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News You Can Use: 6/8/2016

sn_thecliff_Will van Wingerden

  • 3 Unrealistic Career Goals You Need To Abandon

    Creating career deadlines is all about balance. Planning ahead is a solid way to visualize what you want to achieve, but it can lose value if you only see those deadlines in black and white. Often times, new opportunities and unique ideas come from the gray areas, and strict schedules don’t always encourage that creativity. If you have a milestone you keep missing, remind yourself that it may not really exist and consider taking it off the list.

    http://www.fastcompany.com/3060096/how-to-be-a-success-at-everything/3-unrealistic-career-goals-you-need-to-abandon

  • IT career roadmap: Technology evangelist

    “You’re drawing on aspects of a bunch of different fields, technology, sales, marketing, psychology, even acting. You not only have to have technical depth and credibility, but also polished sales and marketing skills so that you can handle objections, you can promote messaging in a non-threatening way. And you have to know a lot about the business climate you’re operating in — what’s the market like? What are the circumstances that have brought a company to where it is?” Sage says.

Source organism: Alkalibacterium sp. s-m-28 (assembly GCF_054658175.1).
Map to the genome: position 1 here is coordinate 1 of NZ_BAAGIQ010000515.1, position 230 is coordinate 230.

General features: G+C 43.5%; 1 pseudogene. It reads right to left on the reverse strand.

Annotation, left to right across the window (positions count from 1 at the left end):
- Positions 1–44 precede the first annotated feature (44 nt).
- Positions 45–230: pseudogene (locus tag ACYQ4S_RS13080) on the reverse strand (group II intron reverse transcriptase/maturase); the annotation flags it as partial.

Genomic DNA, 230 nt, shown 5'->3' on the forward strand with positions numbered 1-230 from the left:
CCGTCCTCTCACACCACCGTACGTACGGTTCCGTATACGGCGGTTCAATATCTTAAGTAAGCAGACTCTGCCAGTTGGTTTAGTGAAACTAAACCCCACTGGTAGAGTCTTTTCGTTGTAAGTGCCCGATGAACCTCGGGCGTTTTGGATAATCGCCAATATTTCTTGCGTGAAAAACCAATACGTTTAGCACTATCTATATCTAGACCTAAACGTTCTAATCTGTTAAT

http://www.cio.com/article/3075440/it-skills-training/it-career-roadmap-technology-evangelist.html

  • Operating with Empathy: How to Build Organizations for Real People
  • Is Workplace Culture Overrated? (Infographic)

    Culture often influences an employee’s decision to join a company, and small perks go a long way. Two-thirds of employees with access to free food say they’re very happy at their current jobs, and workers who have strong relationships with their colleagues feel 50 percent more satisfied than those who don’t.

    Check out the infographic in the link to learn more about the benefits of fostering a healthy company culture.

    https://www.entrepreneur.com/article/276152

  • U.S. CIO aims to cut legacy spending, proposes IT modernization

    The administration’s proposed solution is an IT modernization fund (ITMF) that would be subject to oversight of an independent panel that would help prioritize the most pressing technology projects while also evaluating the business case that the agency makes in pitching a project. And, crucially, agencies that dip into the $3.1 billion fund would be expected to repay the initial outlay for the IT project back into the fund over time, as operating savings materialize.

    http://www.cio.com/article/3075842/government-use-of-it/u-s-cio-aims-to-cut-legacy-spending-proposes-it-modernization.html

  • When This Boss Walks 10 Miles a Day, She Leads a Much Healthier Team

    A study by the University of Minnesota showed treadmill desks boost job performance, and we who work and walk are a testament to that fact. We not only feel great, we’re knocking it out of the park, with creative and innovative design ideas that come to us while walking/working. Leading by example is important for every business owner looking to improve his or her team’s health. Being fit and happy is contagious.

    https://www.entrepreneur.com/article/275036

Photo: Will van Wingerden